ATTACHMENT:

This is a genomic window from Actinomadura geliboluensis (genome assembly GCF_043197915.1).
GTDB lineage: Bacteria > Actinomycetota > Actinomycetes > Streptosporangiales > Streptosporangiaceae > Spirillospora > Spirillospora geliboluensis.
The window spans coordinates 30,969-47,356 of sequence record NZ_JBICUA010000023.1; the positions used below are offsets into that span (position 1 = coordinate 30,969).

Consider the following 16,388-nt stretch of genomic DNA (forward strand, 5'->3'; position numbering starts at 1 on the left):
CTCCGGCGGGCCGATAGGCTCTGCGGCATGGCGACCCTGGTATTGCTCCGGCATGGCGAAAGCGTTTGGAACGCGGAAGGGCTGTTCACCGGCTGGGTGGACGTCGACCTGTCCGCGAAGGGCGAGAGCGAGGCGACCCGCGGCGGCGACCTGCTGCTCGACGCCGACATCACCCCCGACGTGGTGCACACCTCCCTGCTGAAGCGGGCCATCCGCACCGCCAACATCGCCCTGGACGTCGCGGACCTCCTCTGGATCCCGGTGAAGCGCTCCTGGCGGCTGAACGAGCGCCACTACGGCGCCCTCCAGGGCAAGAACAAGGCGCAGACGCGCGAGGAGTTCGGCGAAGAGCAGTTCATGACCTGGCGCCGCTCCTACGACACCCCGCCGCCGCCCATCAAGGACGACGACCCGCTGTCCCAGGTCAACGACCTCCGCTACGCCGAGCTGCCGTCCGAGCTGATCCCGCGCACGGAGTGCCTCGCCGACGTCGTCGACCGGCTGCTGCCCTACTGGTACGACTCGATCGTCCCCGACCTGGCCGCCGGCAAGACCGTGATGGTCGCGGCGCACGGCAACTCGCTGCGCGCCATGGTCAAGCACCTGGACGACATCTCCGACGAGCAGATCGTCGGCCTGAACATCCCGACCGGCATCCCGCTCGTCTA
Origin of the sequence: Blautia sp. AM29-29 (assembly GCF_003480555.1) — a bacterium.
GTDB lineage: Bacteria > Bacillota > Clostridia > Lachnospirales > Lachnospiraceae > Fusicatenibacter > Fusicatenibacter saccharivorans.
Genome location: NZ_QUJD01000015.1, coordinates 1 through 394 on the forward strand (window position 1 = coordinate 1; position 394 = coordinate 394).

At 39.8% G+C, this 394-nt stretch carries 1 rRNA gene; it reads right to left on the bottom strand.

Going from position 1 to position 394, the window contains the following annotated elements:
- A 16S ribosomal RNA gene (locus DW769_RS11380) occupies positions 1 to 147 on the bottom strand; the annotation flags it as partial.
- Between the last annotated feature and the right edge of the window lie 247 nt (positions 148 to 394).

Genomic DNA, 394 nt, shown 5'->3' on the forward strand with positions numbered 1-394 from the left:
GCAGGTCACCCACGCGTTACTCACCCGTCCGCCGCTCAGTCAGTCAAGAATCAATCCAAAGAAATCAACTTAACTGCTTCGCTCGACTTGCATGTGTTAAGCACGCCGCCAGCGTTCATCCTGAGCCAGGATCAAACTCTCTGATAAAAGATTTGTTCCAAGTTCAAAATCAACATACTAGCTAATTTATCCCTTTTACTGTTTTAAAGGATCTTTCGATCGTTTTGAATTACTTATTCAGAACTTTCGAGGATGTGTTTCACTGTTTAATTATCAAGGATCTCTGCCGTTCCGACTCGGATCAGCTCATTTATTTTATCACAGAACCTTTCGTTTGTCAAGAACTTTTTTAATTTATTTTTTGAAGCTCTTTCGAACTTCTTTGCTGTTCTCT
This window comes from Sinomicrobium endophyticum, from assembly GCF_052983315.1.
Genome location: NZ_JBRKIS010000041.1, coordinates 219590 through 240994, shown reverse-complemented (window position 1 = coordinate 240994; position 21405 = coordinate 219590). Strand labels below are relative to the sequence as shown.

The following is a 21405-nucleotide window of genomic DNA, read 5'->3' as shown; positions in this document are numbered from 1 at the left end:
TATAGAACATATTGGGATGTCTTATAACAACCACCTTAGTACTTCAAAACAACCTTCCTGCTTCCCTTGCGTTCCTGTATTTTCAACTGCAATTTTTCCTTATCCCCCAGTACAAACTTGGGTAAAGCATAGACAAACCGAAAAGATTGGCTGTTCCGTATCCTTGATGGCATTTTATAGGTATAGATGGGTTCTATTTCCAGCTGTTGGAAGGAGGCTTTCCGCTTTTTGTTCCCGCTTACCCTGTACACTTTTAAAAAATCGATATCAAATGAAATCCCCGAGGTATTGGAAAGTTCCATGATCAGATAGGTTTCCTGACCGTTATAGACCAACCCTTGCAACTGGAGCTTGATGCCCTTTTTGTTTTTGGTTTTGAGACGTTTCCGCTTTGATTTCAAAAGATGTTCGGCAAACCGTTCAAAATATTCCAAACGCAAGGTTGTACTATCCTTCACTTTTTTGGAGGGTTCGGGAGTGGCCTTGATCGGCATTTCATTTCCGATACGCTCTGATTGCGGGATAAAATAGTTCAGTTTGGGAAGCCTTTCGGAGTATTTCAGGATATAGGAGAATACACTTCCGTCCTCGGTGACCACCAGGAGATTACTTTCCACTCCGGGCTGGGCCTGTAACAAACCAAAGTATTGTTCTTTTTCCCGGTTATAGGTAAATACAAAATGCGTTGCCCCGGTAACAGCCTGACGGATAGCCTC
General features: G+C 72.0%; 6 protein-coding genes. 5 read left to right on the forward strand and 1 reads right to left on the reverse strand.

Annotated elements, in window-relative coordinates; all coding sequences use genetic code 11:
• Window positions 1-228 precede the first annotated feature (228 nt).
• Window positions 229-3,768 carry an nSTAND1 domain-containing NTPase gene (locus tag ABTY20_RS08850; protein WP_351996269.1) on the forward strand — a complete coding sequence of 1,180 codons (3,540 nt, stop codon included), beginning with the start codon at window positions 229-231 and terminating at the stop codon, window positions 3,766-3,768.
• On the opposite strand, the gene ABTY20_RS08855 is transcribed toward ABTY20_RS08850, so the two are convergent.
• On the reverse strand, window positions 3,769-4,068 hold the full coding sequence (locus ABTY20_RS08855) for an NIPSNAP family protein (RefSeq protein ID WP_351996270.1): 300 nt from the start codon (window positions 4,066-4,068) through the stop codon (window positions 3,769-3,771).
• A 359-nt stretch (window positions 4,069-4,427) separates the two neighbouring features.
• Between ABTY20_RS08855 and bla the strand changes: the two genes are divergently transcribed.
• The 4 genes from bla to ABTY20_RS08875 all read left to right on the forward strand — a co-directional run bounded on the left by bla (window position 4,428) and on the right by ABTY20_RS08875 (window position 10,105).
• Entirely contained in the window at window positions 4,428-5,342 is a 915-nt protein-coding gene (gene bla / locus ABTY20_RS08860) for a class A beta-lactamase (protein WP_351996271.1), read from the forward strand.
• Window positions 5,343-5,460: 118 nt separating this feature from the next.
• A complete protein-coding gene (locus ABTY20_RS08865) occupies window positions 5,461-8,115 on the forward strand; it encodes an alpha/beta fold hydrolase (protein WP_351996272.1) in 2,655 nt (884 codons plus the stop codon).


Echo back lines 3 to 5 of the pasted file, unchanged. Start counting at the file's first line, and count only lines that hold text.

The window spans coordinates 30,969-47,356 of sequence record NZ_JBICUA010000023.1; the positions used below are offsets into that span (position 1 = coordinate 30,969).

Consider the following 16,388-nt stretch of genomic DNA (forward strand, 5'->3'; position numbering starts at 1 on the left):
CTCCGGCGGGCCGATAGGCTCTGCGGCATGGCGACCCTGGTATTGCTCCGGCATGGCGAAAGCGTTTGGAACGCGGAAGGGCTGTTCACCGGCTGGGTGGACGTCGACCTGTCCGCGAAGGGCGAGAGCGAGGCGACCCGCGGCGGCGACCTGCTGCTCGACGCCGACATCACCCCCGACGTGGTGCACACCTCCCTGCTGAAGCGGGCCATCCGCACCGCCAACATCGCCCTGGACGTCGCGGACCTCCTCTGGATCCCGGTGAAGCGCTCCTGGCGGCTGAACGAGCGCCACTACGGCGCCCTCCAGGGCAAGAACAAGGCGCAGACGCGCGAGGAGTTCGGCGAAGAGCAGTTCATGACCTGGCGCCGCTCCTACGACACCCCGCCGCCGCCCATCAAGGACGACGACCCGCTGTCCCAGGTCAACGACCTCCGCTACGCCGAGCTGCCGTCCGAGCTGATCCCGCGCACGGAGTGCCTCGCCGACGTCGTCGACCGGCTGCTGCCCTACTGGTACGACTCGATCGTCCCCGACCTGGCCGCCGGCAAGACCGTGATGGTCGCGGCGCACGGCAACTCGCTGCGCGCCATGGTCAAGCACCTGGACGACATCTCCGACGAGCAGATCGTCGGCCTGAACATCCCGACCGGCATCCCGCTCGTCTA